When considering the use of no-knock search warrants, the requesting officer’s perspective may be different from the perspective of their agency’s administration. The real question is: Should there exist a difference in perspective or should energies be spent in ensuring that all reasonable perspectives are considered in deciding to use no-knock search warrants? In answering this question, we must consider the rewards or benefits, and potential negatives associated with utilizing no-knock warrants.
No-Knock Search Warrants: Advantages & Disadvantages
The officer’s perspective is often wrapped around the main advantage associated with the no-knock warrants: the element of surprise. This key advantage allows officers to enter a location without knocking or announcing their presence to anyone inside the location which is the subject of the search. This surprise tactic is used with the intent of keeping the suspect from arming themselves, from fleeing, or from destroying or concealing contraband items. Such a surprise entry is most often utilized in narcotics enforcement.
Sometimes in fulfilling their duty to aggressively enforce the laws against the possession, sale and distribution of narcotics, or other illegal activity, officers often diminish the potential dangers because the probable cause required to obtain a no-knock warrant is often based upon information from a confidential informant. The information is subject to skepticism centering upon the informant’s veracity. One can never be 100% certain that the informant’s information is completely correct and not stemming from some self-serving motives.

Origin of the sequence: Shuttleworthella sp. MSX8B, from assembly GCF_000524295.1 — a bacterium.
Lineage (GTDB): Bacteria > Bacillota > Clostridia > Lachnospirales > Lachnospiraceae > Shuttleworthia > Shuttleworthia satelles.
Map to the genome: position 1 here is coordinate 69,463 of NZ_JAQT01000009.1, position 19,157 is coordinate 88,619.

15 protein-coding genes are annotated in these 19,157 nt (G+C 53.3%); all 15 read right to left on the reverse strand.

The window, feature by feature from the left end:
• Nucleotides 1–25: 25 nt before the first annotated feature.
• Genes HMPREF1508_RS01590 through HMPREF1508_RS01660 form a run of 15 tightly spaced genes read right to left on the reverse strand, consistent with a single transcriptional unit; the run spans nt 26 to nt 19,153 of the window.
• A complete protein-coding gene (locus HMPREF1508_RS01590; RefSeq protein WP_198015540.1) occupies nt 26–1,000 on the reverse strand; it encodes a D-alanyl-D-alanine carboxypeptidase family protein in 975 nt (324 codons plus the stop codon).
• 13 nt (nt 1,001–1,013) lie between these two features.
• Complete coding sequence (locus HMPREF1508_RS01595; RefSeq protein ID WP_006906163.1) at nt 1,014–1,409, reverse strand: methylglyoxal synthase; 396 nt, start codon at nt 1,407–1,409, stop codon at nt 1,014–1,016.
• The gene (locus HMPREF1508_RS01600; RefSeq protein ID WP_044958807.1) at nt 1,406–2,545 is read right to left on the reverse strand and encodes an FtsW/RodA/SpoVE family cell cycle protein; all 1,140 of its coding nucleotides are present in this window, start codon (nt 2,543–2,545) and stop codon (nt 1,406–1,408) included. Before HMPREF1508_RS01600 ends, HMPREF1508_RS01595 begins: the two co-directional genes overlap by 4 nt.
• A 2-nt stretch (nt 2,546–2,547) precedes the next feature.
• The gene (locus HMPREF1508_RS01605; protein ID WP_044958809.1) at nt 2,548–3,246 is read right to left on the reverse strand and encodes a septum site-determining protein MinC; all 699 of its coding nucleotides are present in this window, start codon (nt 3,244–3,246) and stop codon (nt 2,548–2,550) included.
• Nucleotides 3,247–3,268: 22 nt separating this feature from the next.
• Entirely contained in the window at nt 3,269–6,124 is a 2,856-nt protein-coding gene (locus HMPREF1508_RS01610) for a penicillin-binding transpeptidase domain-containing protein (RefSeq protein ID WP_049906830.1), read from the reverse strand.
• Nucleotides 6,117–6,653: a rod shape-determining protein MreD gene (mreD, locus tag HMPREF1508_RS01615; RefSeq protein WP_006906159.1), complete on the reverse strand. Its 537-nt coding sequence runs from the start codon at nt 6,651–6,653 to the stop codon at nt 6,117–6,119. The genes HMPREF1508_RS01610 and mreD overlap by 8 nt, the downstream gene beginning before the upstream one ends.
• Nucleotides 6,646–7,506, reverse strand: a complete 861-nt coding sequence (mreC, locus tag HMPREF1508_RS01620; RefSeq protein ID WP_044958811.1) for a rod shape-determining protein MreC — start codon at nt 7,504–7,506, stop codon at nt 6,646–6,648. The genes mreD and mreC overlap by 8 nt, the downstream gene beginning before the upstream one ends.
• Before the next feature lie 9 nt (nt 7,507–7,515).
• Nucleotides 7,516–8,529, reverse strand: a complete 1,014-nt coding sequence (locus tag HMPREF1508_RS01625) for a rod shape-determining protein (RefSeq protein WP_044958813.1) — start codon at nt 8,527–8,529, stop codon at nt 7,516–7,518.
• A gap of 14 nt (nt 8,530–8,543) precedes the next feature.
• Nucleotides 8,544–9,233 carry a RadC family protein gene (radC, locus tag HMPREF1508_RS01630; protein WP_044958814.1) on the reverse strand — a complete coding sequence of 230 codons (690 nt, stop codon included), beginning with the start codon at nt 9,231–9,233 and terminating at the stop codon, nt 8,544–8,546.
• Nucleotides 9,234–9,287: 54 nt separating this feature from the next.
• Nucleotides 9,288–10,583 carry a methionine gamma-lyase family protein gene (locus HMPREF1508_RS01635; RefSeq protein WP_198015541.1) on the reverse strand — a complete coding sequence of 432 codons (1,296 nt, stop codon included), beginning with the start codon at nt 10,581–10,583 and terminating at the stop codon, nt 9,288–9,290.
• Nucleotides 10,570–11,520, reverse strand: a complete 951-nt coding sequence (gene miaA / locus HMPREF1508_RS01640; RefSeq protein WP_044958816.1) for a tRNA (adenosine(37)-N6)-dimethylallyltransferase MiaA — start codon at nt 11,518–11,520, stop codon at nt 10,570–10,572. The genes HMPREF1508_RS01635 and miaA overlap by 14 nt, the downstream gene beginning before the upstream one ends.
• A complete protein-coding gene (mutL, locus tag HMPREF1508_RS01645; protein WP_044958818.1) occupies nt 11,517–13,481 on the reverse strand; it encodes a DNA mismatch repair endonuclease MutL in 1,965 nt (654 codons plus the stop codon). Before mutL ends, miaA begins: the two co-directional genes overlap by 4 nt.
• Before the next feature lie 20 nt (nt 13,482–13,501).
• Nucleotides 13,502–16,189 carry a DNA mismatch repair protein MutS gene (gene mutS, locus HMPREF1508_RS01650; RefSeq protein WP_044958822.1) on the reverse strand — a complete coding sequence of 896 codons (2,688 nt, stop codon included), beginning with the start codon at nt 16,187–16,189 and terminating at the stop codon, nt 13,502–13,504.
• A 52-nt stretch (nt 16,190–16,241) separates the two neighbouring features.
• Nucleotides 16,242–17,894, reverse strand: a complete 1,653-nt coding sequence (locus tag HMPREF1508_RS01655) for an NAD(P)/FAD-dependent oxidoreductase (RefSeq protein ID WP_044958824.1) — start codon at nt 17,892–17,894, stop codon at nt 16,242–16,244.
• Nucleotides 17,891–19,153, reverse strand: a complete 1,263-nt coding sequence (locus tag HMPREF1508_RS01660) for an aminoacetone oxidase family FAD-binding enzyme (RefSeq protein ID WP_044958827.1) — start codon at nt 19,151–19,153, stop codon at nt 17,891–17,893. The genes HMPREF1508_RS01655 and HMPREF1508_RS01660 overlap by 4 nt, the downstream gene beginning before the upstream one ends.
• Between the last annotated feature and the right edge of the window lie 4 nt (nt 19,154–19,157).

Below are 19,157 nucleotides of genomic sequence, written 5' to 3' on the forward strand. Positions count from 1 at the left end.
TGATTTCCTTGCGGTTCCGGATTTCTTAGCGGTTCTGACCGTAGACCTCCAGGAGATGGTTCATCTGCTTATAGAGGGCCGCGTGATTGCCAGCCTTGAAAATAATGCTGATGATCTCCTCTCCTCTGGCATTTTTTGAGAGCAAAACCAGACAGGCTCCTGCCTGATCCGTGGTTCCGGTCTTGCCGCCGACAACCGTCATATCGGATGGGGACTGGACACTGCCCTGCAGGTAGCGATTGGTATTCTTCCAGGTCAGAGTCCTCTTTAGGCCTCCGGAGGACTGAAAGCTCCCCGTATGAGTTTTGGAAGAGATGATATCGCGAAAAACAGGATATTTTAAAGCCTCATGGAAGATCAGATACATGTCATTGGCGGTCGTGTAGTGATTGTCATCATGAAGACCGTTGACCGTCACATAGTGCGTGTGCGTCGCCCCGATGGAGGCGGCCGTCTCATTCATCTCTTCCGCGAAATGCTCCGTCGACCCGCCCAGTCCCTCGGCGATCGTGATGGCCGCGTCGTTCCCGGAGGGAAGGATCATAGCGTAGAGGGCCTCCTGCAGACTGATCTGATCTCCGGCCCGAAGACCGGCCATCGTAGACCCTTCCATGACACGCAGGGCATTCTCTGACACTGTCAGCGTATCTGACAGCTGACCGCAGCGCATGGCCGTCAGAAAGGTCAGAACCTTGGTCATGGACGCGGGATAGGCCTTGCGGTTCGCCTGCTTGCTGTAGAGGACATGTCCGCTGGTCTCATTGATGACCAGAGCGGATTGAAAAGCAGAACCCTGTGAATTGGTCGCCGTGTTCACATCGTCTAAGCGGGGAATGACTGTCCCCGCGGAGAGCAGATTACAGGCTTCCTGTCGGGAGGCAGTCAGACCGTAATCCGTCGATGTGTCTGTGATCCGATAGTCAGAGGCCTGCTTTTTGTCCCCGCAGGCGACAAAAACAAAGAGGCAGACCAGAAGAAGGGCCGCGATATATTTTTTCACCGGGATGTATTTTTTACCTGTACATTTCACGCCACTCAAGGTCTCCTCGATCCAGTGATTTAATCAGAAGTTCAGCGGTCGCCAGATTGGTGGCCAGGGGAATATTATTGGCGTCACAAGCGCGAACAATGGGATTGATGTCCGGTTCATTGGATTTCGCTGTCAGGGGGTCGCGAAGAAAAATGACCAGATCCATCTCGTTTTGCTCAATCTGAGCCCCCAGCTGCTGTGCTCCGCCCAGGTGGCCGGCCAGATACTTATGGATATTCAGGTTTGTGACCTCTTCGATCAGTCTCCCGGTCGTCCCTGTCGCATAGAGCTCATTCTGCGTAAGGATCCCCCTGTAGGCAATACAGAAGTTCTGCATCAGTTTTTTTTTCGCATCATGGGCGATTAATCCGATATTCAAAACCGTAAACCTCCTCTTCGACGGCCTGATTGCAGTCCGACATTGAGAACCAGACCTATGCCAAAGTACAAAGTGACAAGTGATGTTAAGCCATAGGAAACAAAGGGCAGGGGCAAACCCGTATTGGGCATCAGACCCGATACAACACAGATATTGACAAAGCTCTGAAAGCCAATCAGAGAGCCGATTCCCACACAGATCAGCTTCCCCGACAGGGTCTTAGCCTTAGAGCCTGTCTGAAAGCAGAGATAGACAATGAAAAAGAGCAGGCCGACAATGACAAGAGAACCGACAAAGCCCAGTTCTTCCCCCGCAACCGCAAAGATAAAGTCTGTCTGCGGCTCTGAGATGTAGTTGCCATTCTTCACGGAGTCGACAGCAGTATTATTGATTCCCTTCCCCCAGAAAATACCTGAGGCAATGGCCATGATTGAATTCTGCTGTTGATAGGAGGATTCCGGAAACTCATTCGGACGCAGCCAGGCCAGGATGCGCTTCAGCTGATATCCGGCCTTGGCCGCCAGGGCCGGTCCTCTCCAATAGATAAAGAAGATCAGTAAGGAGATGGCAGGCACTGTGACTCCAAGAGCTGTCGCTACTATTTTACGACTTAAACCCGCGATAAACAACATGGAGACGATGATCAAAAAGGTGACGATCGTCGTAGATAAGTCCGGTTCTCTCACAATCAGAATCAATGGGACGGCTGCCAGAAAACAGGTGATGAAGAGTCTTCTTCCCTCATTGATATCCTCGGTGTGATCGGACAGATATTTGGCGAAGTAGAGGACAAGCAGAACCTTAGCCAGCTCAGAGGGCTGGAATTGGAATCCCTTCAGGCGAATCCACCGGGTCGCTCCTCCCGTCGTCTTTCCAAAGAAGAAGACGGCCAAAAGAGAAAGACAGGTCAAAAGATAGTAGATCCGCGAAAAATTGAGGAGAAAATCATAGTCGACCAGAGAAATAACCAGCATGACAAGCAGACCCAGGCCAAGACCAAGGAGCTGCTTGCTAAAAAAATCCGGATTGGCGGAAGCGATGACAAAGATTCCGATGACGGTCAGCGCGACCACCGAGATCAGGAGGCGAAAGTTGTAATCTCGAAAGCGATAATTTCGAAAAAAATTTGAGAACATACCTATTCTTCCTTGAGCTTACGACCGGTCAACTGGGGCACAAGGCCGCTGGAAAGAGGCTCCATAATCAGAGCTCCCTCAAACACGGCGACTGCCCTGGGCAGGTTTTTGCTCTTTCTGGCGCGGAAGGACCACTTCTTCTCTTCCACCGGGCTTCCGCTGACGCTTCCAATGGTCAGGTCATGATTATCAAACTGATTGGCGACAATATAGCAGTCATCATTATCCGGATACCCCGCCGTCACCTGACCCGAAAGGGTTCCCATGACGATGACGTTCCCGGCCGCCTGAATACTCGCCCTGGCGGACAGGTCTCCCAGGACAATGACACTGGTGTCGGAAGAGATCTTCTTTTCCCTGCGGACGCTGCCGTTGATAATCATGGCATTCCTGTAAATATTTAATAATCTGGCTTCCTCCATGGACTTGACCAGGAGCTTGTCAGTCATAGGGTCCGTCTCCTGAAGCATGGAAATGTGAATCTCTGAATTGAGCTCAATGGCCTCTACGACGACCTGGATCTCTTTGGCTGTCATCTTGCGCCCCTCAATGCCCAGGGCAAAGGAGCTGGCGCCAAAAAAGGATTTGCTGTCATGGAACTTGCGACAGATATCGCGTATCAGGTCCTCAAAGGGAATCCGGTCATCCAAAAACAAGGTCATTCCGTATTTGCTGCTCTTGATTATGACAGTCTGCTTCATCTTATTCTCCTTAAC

Another concern centers around the safety of the officers executing the no-knock search warrant and the safety of possible individuals inside the subject location. Current news reports show incidents where officers, as well as suspects and innocent bystanders, have been injured or killed while no-knock search warrants were executed.
Further, the potential liabilities associated with no-knock warrants must be considered as there have been multi-million-dollar law suit awards for wrongful deaths and property destruction associated with the execution of similar type search warrants conducted improperly, based upon false or faulty probable cause, or executed on the wrong location. These types of results bring unnecessary criticism and public scrutiny upon the executing officers and their law enforcement agencies.
No-Knock Warrants Are Under Closer Scrutiny than Ever
It has become best practices for agencies to review and revamp their policies and procedures concerning no-knock warrants search warrants, where necessary. Some agencies are disallowing the use of no-knock warrants entirely while others are requiring upper level supervision review and participation in no-knock warrant execution.